As the story went on, I fell in love with each of these characters. As in David Arnold’s previous book, MOSQUITOLAND, the members of his cast are like a bunch of mismatched puzzle pieces coming together to to form a sort of Wes Anderson-ized whole, full of quirks and flaws and idiosyncrasies that may make them an odd fit anywhere else, but work perfectly with each other. David Arnold’s great strength as a writer is in painting his characters with a vivid brush, and then stepping back and allowing them to shine through their dialogue as they interact with each other, and that talent is on full display here. In both the large moments and the small, loud and quiet, it was a joy to experience life with these characters, and to watch them live and laugh and see that it was good.

I want to take a moment to talk about the disability representation with Vic, who has a rare neurological disorder known as Moebius Syndrome, which is characterized by complete or partial facial paralysis. Before reading KIDS OF APPETITE, I had never even heard of Moebius Syndrome, and certainly had never met anyone who had it. It was evident in reading Vic’s point-of-view that David was very aware that this might be the first exposure many of his readers have to Moebius, as well as the first time his readers with Moebius see someone like them represented in fiction. The care and attention to detail was clear, and there is an author’s note at the end which thanks four individuals with Moebius for consulting closely on the development of Vic’s character. While I am not disabled, I am a strong proponent of increased diversity in fiction, as I believe that reading about a broad spectrum of human experiences can only serve to increase empathy. There are so few books out there with disabled protagonists, and even fewer where the author really opened themselves up to input from the community they are aiming to represent. And while KIDS OF APPETITE is definitely not a book about Moebius, I really appreciated the thoughtfulness that went into crafting Vic and making sure that the portrayal of a character with Moebius was accurate.

In the end, KIDS OF APPETITE is a beautiful story of grief and healing, of friendship and found family, of first impressions and broadened horizons, and of how you can know someone so well, yet discover there are parts of them you never knew at all. It is in turns funny and heartfelt, thrilling and surprising and gutting. It is a brilliant, honest, Super Racehorse of a book, and one I wholeheartedly recommend to anyone who loves great stories.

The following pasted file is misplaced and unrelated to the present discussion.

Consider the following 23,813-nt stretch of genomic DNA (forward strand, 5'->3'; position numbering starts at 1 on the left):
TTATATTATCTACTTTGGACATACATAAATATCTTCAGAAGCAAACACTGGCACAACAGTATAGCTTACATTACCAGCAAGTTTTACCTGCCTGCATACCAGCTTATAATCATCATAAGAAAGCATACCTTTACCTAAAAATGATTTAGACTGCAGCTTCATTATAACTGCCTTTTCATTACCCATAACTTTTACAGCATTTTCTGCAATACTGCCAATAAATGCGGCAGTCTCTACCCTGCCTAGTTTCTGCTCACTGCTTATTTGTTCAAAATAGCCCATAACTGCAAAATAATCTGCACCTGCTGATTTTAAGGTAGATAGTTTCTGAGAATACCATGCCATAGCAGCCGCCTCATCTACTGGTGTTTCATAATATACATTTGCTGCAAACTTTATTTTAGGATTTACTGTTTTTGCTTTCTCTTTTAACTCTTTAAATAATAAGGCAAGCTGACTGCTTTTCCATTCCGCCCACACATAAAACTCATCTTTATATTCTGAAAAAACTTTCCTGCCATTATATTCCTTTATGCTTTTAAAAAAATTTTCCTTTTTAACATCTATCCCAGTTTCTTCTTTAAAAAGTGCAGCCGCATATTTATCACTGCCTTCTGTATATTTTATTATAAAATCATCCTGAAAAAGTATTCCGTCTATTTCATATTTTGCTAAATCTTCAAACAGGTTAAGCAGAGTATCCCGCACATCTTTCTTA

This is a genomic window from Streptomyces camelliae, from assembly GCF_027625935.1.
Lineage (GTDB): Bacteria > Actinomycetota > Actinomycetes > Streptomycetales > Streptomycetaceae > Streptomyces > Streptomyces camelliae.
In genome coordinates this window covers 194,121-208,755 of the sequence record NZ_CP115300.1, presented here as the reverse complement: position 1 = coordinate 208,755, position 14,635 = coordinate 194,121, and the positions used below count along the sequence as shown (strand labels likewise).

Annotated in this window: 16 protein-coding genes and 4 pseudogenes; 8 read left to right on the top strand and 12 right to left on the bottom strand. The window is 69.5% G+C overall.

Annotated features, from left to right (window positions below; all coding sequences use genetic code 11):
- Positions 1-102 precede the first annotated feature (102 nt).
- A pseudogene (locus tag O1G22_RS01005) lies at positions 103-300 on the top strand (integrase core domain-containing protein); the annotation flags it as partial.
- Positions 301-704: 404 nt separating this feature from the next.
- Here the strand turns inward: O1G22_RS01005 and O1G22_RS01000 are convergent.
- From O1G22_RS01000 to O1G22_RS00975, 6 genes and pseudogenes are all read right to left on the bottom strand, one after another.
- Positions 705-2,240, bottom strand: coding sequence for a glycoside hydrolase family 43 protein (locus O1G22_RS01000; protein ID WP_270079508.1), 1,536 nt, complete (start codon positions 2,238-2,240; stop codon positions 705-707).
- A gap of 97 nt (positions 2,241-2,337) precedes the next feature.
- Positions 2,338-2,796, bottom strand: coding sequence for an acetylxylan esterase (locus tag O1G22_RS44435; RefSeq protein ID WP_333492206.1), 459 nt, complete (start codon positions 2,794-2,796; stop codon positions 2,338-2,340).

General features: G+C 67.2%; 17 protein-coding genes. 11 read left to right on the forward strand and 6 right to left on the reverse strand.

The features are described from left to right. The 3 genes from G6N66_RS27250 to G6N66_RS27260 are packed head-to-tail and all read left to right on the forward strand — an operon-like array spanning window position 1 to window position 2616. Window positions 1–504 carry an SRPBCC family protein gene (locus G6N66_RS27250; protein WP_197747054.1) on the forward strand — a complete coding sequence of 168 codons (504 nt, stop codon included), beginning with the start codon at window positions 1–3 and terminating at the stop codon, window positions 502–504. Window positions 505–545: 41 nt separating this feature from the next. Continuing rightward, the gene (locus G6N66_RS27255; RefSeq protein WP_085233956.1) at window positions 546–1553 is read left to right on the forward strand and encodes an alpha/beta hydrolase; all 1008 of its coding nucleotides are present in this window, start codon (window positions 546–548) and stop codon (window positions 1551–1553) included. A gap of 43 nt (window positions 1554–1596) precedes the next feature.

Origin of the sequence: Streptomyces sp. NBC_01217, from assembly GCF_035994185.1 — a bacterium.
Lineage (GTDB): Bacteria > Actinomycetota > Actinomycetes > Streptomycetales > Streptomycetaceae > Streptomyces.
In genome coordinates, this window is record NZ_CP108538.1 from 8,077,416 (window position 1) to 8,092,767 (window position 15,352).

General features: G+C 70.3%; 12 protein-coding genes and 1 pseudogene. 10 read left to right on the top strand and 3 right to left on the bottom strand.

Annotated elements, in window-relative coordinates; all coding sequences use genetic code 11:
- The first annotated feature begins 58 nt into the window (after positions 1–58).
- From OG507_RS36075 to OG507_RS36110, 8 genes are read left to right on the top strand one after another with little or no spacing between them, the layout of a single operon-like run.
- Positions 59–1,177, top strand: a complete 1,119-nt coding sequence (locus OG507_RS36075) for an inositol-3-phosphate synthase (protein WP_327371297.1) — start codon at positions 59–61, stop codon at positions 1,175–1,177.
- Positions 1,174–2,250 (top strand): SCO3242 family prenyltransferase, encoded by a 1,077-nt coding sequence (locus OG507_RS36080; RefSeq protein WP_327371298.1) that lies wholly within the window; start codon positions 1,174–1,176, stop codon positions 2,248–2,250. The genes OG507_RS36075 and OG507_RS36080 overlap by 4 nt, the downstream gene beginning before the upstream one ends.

Review: THIS SAVAGE SONG by Victoria Schwab

It’s been a few years since Victoria Schwab has given us a new YA; she’s been spending the past couple years working toward world domination establishing her adult brand with Vicious and the Darker Shade series. During that time, she’s gained a lot of new readers, and I hope they follow her back to her YA roots for This Savage Song

I wasn’t sure what to expect from her monstrous new release (every time Victoria was asked about it, responses ranged from nonverbal grunting noises to maniacal cackling to “it’s so weird, you guys”) but once I finally got my grubby little paws on an ARC and read the first few pages, I couldn’t put it down. Now I can honestly say that This Savage Song this is my favorite of Victoria’s YA. Tonally, it feels like the younger YA cousin to Vicious, which is my favorite book of Victoria’s overall, and I am so excited that it’s finally crept its way into the world.

The Plot (from Goodreads):

There’s no such thing as safe in a city at war, a city overrun with monsters. In this dark urban fantasy from author Victoria Schwab, a young woman and a young man must choose whether to become heroes or villains—and friends or enemies—with the future of their home at stake. The first of two books.